Raymond J. Keating

President Obama recently touted his credentials as a job creator, highlighting the 49% increase in foreign investment experienced by the U.S. in 2010. Unfortunately, the $194 billion invested in the country by foreigners falls substantially short of the $328 billion figure seen in 2008.

While a slight rebound in the economy has led to some increased investment, an uncertain business atmosphere continues to divert needed capital from the U.S. or simply keep it on the sidelines.

Supporting claims by many in the private sector that the President “doesn’t get it” when it comes to job growth, the administration is pushing for increased and costly federal regulations as Americans struggle to crawl out of recession. Uncertainty surrounding these regulations means that businesses large and small have taken a wait-and-see approach on investing and creating new jobs.

At the forefront of concern, the Environmental Protection Agency is primed to pile on new costs, including time consuming permitting processes, requiring firms with expansion plans to receive agency approval to grow and hire. Amazingly, the White House is trying to position additional regulation as an avenue for job creation.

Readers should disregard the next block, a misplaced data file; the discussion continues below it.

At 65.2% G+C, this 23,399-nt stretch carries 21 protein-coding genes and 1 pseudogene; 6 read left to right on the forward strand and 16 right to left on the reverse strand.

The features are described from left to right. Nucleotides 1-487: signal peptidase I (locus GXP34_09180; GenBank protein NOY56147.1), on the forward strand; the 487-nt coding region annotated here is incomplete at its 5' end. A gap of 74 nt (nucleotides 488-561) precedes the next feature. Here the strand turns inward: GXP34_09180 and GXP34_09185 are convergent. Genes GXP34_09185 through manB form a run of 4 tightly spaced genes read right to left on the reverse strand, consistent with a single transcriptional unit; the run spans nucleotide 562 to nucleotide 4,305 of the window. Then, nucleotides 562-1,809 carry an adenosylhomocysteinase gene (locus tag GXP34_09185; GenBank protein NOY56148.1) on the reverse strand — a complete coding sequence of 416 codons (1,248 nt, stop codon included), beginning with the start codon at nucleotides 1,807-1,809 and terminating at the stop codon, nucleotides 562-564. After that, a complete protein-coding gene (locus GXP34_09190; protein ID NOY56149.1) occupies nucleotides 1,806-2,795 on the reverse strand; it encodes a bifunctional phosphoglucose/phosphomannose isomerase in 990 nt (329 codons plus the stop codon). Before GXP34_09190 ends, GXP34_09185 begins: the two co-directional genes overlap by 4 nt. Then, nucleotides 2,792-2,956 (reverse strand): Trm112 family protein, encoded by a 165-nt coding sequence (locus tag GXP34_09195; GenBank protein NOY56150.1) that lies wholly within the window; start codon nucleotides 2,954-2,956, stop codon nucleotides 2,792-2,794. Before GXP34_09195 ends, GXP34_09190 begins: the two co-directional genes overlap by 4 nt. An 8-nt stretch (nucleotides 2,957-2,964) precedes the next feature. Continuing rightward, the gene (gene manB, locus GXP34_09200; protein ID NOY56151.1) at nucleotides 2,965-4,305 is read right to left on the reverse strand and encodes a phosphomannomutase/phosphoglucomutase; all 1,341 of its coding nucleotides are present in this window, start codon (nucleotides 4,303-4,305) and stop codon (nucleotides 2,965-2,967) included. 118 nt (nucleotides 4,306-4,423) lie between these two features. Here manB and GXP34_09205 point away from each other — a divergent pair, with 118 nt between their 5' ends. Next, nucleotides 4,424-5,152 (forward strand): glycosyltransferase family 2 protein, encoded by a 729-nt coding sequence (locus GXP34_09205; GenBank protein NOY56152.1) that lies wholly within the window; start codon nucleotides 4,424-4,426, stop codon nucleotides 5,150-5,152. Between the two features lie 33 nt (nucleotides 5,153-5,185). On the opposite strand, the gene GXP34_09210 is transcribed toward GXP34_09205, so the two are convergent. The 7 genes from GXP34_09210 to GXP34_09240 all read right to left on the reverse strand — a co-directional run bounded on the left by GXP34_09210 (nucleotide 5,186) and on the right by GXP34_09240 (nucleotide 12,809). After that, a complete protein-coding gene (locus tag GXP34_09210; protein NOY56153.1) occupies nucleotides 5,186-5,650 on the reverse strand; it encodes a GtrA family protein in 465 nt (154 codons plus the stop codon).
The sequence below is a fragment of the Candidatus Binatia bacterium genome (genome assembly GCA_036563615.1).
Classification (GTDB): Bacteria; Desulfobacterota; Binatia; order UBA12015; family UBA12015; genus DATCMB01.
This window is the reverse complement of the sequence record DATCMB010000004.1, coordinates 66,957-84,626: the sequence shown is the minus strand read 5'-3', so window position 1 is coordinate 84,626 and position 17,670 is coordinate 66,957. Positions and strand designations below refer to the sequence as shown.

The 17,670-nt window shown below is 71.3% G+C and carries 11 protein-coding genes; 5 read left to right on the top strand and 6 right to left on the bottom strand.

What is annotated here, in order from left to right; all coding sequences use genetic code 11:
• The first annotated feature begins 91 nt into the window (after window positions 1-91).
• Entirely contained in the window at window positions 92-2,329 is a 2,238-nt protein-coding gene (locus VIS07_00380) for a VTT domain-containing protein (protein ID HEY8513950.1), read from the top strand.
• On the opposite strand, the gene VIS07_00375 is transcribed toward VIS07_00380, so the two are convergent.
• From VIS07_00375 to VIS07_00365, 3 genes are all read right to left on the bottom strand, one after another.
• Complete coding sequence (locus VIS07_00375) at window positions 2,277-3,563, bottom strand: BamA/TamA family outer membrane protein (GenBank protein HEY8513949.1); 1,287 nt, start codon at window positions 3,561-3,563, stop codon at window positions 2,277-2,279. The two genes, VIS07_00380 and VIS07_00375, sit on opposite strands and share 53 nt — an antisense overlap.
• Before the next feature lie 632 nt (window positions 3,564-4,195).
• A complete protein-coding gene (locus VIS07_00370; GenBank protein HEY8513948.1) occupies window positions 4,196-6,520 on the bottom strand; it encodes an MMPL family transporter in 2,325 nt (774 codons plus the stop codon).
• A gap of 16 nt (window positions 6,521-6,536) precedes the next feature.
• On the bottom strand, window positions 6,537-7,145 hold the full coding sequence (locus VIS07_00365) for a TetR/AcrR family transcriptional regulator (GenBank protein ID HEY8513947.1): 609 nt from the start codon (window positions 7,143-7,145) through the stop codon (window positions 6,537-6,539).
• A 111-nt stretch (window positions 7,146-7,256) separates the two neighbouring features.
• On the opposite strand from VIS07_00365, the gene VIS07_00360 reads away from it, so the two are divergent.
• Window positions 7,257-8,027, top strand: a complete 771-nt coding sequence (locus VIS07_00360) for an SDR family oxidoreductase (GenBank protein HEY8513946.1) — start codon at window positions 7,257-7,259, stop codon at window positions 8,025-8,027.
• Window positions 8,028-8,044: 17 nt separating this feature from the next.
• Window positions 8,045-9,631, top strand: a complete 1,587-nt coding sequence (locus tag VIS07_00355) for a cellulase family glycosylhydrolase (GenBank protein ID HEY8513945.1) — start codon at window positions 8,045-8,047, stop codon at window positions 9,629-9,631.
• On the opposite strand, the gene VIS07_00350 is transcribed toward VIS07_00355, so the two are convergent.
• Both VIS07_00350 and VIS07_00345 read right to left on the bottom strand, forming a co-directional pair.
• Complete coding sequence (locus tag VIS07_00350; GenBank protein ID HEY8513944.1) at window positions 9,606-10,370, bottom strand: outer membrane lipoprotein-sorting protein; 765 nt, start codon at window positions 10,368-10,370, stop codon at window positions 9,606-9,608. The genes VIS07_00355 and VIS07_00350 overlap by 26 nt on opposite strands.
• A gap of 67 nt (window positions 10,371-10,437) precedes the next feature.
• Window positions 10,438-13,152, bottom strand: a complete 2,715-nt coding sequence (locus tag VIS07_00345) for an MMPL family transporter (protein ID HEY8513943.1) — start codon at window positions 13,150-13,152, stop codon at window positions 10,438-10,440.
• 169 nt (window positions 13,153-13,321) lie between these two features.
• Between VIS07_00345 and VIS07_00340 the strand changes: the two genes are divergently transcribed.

In a report released by EPA in late 2010, titled The Benefits and Costs of the Clean Air Act 1990 to 2010, the agency tries to show vast economic benefits of existing regulations, providing political cover for the President as he seeks to heighten and expand agency authority. Astoundingly, EPA states that Clean Air Act regulations will create $2 trillion in economic benefits in 2020, or 10% of national GDP.

Economist David Montgomery analyzed EPA’s supposed benefits of regulation and noted “that the claimed $2 trillion benefit has nothing to do with the actual amount of goods and services produced in the U.S. economy or the number of jobs that are available.” Instead, Montgomery points out that the EPA analysis is based on speculation based on various surveys, and therefore, “the $2 trillion net benefits claimed by EPA will never show up as increased output or jobs in the real economy.”

On the other hand, the $109 billion in costs due to this EPA regulation has a direct impact on hiring and economic expansion.

Raymond J. Keating

Raymond J. Keating is chief economist with the Small Business & Entrepreneurship Council and an adjunct business professor at Dowling College.